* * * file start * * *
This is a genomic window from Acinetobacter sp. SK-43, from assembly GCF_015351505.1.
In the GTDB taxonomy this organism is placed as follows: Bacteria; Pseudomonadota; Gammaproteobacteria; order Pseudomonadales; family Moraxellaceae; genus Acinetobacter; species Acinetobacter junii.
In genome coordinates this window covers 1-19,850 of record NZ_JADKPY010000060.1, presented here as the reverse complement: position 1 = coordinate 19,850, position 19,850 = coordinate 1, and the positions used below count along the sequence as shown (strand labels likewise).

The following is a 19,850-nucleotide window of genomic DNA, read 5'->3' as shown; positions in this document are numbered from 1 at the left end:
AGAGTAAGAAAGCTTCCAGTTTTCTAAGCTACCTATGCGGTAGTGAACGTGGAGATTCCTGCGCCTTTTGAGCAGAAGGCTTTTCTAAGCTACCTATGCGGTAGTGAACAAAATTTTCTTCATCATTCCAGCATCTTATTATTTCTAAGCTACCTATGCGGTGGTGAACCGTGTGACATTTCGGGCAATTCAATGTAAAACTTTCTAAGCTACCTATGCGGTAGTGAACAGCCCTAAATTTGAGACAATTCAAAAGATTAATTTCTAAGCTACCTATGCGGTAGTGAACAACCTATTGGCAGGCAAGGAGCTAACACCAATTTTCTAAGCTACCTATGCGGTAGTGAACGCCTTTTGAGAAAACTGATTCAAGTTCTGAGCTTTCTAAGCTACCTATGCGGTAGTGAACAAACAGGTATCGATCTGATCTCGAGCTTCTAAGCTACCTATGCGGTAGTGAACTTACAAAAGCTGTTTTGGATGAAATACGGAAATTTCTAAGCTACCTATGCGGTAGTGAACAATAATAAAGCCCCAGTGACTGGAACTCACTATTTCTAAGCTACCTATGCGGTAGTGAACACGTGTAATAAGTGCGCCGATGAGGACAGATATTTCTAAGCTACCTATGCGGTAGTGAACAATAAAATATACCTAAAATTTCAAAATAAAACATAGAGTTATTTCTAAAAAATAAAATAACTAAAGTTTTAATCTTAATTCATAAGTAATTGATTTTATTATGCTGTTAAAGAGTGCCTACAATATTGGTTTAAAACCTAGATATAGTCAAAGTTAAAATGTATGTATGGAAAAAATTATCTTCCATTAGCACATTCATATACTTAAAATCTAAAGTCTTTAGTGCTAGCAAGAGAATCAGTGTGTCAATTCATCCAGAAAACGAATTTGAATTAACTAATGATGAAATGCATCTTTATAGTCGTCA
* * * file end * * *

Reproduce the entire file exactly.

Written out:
This is a genomic window from Acinetobacter sp. SK-43, from assembly GCF_015351505.1.
In the GTDB taxonomy this organism is placed as follows: Bacteria; Pseudomonadota; Gammaproteobacteria; order Pseudomonadales; family Moraxellaceae; genus Acinetobacter; species Acinetobacter junii.
In genome coordinates this window covers 1-19,850 of record NZ_JADKPY010000060.1, presented here as the reverse complement: position 1 = coordinate 19,850, position 19,850 = coordinate 1, and the positions used below count along the sequence as shown (strand labels likewise).

The following is a 19,850-nucleotide window of genomic DNA, read 5'->3' as shown; positions in this document are numbered from 1 at the left end:
AGAGTAAGAAAGCTTCCAGTTTTCTAAGCTACCTATGCGGTAGTGAACGTGGAGATTCCTGCGCCTTTTGAGCAGAAGGCTTTTCTAAGCTACCTATGCGGTAGTGAACAAAATTTTCTTCATCATTCCAGCATCTTATTATTTCTAAGCTACCTATGCGGTGGTGAACCGTGTGACATTTCGGGCAATTCAATGTAAAACTTTCTAAGCTACCTATGCGGTAGTGAACAGCCCTAAATTTGAGACAATTCAAAAGATTAATTTCTAAGCTACCTATGCGGTAGTGAACAACCTATTGGCAGGCAAGGAGCTAACACCAATTTTCTAAGCTACCTATGCGGTAGTGAACGCCTTTTGAGAAAACTGATTCAAGTTCTGAGCTTTCTAAGCTACCTATGCGGTAGTGAACAAACAGGTATCGATCTGATCTCGAGCTTCTAAGCTACCTATGCGGTAGTGAACTTACAAAAGCTGTTTTGGATGAAATACGGAAATTTCTAAGCTACCTATGCGGTAGTGAACAATAATAAAGCCCCAGTGACTGGAACTCACTATTTCTAAGCTACCTATGCGGTAGTGAACACGTGTAATAAGTGCGCCGATGAGGACAGATATTTCTAAGCTACCTATGCGGTAGTGAACAATAAAATATACCTAAAATTTCAAAATAAAACATAGAGTTATTTCTAAAAAATAAAATAACTAAAGTTTTAATCTTAATTCATAAGTAATTGATTTTATTATGCTGTTAAAGAGTGCCTACAATATTGGTTTAAAACCTAGATATAGTCAAAGTTAAAATGTATGTATGGAAAAAATTATCTTCCATTAGCACATTCATATACTTAAAATCTAAAGTCTTTAGTGCTAGCAAGAGAATCAGTGTGTCAATTCATCCAGAAAACGAATTTGAATTAACTAATGATGAAATGCATCTTTATAGTCGTCA